The B.C. government’s new environmental regulations have taken effect, with new standards for public and Indigenous consultation for industrial projects that apply in 2020.
The NDP government’s overhauled Environmental Assessment Act is in force as of December, in what Premier John Horgan has described as the first of many laws amended to conform to the United Nations Declaration of the Rights of Indigenous Peoples. The province became the first jurisdiction in the world to commit to implement UNDRIP during the fall legislature session.
Environment Minister George Heyman said more work remains to make environmental assessment work as intended. One issue he identified when the law was amended was that Indigenous communities often have overlapping territorial claims, and don’t agree with one another about whether an industrial project should proceed.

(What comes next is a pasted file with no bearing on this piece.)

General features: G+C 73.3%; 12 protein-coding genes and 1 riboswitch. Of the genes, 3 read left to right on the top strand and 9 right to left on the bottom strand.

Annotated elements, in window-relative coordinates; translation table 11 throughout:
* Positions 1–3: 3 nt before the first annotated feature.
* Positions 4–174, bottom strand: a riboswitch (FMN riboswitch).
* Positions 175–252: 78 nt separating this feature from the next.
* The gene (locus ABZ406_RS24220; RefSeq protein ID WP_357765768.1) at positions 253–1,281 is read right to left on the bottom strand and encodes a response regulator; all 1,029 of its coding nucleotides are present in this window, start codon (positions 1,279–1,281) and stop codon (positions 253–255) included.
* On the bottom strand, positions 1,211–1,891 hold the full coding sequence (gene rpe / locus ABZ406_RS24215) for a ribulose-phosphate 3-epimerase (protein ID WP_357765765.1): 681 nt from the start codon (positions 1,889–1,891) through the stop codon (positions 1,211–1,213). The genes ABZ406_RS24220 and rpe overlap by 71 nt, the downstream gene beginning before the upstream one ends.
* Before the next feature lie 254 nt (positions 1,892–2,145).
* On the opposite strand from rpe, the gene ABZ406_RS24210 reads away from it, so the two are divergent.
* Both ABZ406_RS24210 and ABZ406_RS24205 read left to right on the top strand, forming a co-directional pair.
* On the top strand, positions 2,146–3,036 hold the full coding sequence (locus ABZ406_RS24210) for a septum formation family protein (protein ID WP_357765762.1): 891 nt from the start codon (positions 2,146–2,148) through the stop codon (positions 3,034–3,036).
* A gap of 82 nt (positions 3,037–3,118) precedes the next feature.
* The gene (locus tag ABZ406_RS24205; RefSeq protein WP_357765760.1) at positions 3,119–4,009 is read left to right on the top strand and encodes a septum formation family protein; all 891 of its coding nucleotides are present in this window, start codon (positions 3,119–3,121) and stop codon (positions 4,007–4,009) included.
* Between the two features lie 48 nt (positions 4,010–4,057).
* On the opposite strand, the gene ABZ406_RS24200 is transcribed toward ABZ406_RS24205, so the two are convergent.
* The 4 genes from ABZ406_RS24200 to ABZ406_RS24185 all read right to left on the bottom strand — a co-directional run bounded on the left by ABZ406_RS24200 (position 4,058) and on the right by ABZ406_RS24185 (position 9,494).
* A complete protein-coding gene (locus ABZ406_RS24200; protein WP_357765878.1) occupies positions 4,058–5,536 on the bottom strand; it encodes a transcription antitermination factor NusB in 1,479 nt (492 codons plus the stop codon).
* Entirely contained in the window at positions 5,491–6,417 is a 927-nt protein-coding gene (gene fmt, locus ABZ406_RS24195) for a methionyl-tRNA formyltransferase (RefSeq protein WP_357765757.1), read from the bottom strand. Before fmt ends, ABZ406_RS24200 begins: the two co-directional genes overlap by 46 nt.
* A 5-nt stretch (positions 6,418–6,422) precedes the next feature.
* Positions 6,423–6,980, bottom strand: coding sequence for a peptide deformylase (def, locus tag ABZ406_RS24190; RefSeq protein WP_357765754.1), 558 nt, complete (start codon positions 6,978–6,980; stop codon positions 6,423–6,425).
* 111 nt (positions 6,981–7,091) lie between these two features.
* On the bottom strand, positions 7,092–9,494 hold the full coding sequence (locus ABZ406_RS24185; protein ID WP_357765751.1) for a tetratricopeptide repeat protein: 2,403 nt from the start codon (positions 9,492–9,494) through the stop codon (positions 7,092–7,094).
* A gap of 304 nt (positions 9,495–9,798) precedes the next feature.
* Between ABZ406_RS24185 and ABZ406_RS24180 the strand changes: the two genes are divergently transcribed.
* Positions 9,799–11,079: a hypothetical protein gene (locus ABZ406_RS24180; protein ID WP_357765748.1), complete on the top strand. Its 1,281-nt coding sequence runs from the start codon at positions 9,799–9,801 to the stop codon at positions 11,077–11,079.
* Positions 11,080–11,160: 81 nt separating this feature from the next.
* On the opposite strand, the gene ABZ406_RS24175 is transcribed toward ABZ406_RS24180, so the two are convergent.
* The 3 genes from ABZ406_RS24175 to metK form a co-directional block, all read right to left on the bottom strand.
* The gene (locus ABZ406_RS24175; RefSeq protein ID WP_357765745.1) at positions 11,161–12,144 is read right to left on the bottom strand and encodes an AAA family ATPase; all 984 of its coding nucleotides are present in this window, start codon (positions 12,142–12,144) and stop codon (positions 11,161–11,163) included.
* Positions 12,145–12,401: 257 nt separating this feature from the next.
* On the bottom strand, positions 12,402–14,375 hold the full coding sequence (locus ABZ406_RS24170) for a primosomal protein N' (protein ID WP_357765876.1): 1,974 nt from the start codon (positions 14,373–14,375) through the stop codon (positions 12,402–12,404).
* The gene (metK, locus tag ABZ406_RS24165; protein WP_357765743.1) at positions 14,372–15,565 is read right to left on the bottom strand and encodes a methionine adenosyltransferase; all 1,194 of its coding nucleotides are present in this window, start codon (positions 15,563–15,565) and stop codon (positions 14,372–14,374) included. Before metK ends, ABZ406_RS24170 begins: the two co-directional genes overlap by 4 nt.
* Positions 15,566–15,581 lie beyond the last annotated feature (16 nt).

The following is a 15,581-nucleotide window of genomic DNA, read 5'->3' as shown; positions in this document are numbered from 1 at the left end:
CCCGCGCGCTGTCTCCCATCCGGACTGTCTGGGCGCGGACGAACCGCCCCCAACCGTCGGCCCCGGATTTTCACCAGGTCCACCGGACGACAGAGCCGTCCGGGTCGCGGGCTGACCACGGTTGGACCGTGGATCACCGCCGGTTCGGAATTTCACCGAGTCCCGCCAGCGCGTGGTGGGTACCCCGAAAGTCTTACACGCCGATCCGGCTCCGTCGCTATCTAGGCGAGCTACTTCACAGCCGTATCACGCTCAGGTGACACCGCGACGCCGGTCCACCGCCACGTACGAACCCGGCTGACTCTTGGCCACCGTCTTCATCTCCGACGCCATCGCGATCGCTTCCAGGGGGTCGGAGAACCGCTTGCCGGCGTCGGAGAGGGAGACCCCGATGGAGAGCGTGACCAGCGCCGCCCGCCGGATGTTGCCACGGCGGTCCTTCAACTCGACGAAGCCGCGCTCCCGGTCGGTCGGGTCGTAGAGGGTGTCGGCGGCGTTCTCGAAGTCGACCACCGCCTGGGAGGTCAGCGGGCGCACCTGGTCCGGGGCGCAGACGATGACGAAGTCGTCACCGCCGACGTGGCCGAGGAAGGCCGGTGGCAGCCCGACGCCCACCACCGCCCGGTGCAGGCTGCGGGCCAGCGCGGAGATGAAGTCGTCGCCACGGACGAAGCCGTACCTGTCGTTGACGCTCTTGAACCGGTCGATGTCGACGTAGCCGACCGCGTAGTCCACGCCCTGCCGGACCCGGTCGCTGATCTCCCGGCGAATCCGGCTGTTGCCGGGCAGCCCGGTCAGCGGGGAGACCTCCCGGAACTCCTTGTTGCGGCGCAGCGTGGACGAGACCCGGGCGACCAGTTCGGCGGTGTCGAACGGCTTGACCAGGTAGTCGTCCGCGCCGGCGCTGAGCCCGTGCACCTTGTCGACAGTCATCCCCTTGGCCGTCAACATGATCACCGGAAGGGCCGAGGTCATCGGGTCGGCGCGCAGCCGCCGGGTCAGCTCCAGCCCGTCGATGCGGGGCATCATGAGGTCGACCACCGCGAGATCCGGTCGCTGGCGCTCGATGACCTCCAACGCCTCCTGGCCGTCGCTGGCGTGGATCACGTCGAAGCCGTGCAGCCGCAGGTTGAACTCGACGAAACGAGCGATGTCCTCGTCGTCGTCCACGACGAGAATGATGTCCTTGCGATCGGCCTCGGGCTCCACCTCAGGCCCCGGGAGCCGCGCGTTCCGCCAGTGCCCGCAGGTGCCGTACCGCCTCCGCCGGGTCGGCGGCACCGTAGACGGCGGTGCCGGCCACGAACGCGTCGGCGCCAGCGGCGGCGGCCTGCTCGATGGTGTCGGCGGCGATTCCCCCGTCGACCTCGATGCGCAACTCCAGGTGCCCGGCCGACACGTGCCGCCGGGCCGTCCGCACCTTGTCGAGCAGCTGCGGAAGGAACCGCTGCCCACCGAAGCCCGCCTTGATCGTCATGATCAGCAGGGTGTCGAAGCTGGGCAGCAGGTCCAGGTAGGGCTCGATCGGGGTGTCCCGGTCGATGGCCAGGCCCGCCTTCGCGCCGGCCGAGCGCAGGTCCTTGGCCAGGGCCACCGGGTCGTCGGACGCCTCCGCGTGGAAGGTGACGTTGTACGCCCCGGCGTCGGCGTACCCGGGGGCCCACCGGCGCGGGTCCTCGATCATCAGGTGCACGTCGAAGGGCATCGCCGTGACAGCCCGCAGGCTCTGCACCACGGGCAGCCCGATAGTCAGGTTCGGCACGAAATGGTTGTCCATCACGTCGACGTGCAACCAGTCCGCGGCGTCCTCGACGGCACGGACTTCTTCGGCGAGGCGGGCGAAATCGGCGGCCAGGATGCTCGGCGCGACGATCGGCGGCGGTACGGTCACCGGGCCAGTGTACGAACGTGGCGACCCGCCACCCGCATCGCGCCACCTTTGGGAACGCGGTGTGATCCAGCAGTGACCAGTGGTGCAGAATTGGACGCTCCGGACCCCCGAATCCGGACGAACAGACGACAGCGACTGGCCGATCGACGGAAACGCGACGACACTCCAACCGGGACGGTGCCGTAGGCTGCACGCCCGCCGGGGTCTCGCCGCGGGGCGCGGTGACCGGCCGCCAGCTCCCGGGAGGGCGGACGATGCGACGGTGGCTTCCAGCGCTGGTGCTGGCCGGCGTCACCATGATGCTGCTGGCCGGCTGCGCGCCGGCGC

“Additional regulations to address dispute resolution, application of Indigenous knowledge and other concerns to Indigenous people are being developed in collaboration with Indigenous leaders and nations in a process guided by the new Declaration o the Rights of Indigenous Peoples Act,” Heyman said.
Environmental assessment must now include additional comment periods and earlier collaboration between the B.C. Environmental Assessment Office and local communities. The province has legislated requirements to consider economic, social, cultural and health effects of projects, including the province’s ability to meet greenhouse gas emission targets.
The new assessment procedure promises to keep the previous government’s “one project, one assessment” approach between federal, provincial and Indigenous jurisdictions, although “each jurisdiction retains its decision-making authority,” the ministry said in a statement this week.
Also in effect are new regulations for using water in mineral exploration and small-scale placer mining operations, which have historically not required provincial permission. The new rules limit the size of an unregulated exploration or mining camp to 20 people.
The ministry can also require a permit “if there is a risk of potential impacts to streams, other authorized water users or cultural heritage resources, such as sites that have historical or archaeological significance to a community or Indigenous peoples.”